The APF, which was established in 2003, is one of several police institutions created over the past two decades. These private nonprofits typically funnel corporate money into policing initiatives, stretching police budgets and, in some cases, producing conspicuous conflicts of interest. Some of Atlanta’s most influential people—the CEOs of Waffle House and the Atlanta Hawks, vice presidents from Home Depot and Delta Air Lines—sit on the APF board of directors. Coca-Cola and Cox Enterprises, an Atlanta-based media group, are among the companies that have recognized their contributions to the foundation. Cox CEO Alex Taylor is the fundraising chair for the educational facility. Cox owns the city’s largest newspaper, the Newspaper-Constitutionwhich has published one number of editorially in favor of the facility and has only sometimes disclosed its owner’s contributions to the APF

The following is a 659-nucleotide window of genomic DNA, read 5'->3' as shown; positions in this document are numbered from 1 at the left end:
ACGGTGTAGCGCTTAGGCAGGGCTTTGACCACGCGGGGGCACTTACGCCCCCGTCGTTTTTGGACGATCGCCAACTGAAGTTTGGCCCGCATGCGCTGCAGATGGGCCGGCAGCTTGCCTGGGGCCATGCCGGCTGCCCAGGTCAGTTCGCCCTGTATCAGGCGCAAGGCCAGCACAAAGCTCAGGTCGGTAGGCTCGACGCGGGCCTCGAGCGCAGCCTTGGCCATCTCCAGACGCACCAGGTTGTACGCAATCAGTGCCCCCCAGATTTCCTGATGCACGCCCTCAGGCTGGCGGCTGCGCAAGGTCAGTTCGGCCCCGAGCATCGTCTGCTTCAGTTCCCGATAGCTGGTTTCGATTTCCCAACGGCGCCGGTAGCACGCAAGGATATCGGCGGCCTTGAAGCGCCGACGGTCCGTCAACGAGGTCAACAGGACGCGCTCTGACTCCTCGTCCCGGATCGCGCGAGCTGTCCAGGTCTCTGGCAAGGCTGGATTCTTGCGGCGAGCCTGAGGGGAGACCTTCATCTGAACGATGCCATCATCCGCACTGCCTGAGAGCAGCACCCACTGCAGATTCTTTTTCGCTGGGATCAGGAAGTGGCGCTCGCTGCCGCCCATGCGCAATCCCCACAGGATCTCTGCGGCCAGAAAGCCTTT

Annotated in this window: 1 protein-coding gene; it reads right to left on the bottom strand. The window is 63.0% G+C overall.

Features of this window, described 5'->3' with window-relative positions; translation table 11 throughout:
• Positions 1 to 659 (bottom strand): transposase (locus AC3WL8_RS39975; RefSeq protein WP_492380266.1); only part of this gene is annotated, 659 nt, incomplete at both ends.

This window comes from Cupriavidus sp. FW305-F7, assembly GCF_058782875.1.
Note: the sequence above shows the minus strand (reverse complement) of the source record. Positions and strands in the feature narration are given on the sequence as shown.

The Atlanta City Council requested public comment on the facility in September of last year and received more than seventeen hours of comments — including a few minutes from Joe Santifer. “I said the location is not in keeping with the neighborhood,” he told me. “It’s too big for the number of officers Atlanta has, and the process has been rushed.” Sandifer said he had also heard most of the other remarks, which were recorded, and that “about seventy percent” were opposed to the development. (A crowdsourced account came to the same conclusion.) The other thirty percent, he said, “were mimicking what they had been told—that this would solve Atlanta’s crime problem and its low morale in the police force”. Santifer began researching alternative locations, including an abandoned mall in southwest Atlanta and some industrial properties. He also took to social media to alert his neighbors of what was happening.